In the late 1960s, homophile organisations such as the Daughters of Bilitis began to hold 'annual reminder' events, which were pickets at the Independence Hall in Philadelphia, aiming to raise awareness that LGBT people did not have equal rights. At these events, a participant called Frank Kameny originated the slogan "Gay Is Good", a mantra that would become associated with the Gay Rights Movement for years to come. Then, after the Stonewall Riots in 1969 that sparked off the change in legislation toward LGBT people, the event moved to New York City and was rechristened the "Christopher Street Liberation Day", aiming to annually commemorate this key moment in LGBT history. With the Gay Liberation Front and the Gay Activists Alliance climbing on board, the event suddenly became a much larger and more organised affair.
Initially, marches were radical and politicised, attracting attention for their flagrant challenge to the societies they were part of. As time went on however, the focus shifted toward becoming a celebration over inflammatory protests, with most "liberation" or "freedom" marches became rechristened as Prides. As these festivals became more popular in the 1980s, they were organised and led by quickly growing organisations that aimed to be all-inclusive and open for all. And as the AIDS pandemic spread quickly throughout the community, events took the shift toward fund-raising and becoming statements of unity in a time of disparity.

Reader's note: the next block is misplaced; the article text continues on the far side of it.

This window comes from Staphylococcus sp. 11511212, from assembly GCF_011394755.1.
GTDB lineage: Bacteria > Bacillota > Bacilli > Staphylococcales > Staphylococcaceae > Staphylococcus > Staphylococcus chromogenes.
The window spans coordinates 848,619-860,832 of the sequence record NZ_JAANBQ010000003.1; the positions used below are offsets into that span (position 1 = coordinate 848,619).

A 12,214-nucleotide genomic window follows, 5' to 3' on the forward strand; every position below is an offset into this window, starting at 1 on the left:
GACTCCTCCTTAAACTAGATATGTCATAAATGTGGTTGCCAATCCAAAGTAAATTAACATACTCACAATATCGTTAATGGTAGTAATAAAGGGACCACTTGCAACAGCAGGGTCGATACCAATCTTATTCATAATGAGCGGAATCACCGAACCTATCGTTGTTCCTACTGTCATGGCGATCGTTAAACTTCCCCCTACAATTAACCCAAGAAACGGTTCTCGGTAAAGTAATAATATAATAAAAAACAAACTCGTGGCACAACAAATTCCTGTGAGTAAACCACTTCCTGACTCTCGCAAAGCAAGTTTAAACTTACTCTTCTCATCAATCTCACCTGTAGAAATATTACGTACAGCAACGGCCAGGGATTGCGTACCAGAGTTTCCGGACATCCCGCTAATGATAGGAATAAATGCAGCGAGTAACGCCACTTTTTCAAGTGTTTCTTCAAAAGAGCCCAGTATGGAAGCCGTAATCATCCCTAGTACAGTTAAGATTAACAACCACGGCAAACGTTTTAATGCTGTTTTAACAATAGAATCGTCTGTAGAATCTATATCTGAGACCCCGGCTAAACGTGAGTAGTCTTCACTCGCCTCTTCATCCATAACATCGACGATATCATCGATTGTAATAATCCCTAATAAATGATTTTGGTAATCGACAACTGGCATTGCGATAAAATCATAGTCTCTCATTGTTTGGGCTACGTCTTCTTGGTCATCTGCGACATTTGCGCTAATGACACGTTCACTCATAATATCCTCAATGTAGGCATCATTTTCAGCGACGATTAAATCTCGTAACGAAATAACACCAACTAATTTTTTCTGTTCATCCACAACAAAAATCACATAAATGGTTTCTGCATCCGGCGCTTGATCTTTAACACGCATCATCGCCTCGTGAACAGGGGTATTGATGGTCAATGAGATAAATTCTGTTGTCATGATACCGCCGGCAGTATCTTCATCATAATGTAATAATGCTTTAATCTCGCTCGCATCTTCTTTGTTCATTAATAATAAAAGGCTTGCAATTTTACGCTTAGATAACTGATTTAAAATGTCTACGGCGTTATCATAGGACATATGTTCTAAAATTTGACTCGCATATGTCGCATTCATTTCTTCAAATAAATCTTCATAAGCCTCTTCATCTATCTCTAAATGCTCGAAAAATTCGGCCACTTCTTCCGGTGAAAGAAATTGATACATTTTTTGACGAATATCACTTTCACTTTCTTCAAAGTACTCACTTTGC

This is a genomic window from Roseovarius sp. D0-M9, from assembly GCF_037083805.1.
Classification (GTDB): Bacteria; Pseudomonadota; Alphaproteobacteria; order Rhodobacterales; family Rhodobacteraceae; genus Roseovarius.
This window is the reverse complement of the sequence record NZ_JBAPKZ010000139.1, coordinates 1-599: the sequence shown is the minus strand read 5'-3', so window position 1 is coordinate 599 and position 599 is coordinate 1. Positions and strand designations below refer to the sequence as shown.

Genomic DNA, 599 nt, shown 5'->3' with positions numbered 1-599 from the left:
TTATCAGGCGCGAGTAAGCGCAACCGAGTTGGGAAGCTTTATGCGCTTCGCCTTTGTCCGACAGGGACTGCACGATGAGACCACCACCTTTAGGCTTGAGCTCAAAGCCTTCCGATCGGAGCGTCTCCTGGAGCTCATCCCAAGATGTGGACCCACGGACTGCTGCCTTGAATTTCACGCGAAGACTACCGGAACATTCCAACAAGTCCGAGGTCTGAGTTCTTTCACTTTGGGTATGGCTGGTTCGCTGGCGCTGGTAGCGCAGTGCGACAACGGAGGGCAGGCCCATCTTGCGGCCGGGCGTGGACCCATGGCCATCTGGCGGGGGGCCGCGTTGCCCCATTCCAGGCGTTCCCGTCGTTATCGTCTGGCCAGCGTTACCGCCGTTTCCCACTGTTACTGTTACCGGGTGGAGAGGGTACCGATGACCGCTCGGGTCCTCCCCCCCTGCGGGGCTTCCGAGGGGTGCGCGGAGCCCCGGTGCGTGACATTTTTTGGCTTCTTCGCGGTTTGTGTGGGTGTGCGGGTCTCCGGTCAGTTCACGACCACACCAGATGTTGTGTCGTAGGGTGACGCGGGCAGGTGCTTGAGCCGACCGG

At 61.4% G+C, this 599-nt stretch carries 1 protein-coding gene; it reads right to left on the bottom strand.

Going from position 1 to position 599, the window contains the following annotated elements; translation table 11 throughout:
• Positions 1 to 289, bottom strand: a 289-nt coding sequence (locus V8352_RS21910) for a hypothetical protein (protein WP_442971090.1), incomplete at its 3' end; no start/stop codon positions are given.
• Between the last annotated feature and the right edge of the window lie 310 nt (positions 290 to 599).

However far the LGBT Community has come from its earliest liberation, there's no denying that full social equality is yet to be achieved. Though equality is now enshrined in UK law, the trickle-down effect is yet to permeate the deepest recesses of some segments of society, meaning that the need for a LGBT-centric political focus is still very much in existence. Add to that the need for representation for specific LGBT issues, and the initial need for earlier Prides has not yet gone away. So as Prides now commonly operate as commercial ventures, what exactly is the political message of Pride nowadays? Does is it even have one?
As Pride has become part of the dominant mainstream, creating tentpole events in city calendars across the world, so too has come alternative counter-culture reaction to it. From 'Straight Pride' to 'Gay Shame' organisations, some groups stage alternative events that push politicised and sometimes radical agendas once more. But if you think about the actual word 'Pride', which is surely pushing a positive message, cannot these two quite different events co-exist without one being staged as a protest to the other? Of course there is the need for political demonstration still, but there's nothing wrong with celebrating what we have achieved. Pride should be what it says on the tin, regardless of how some people make money from it. Most early gay rights marches didn't assume the name 'Pride' until much later, so what's to stop splinter groups from existing independently, wholly unassociated with Pride? You don't have to attend these events after all.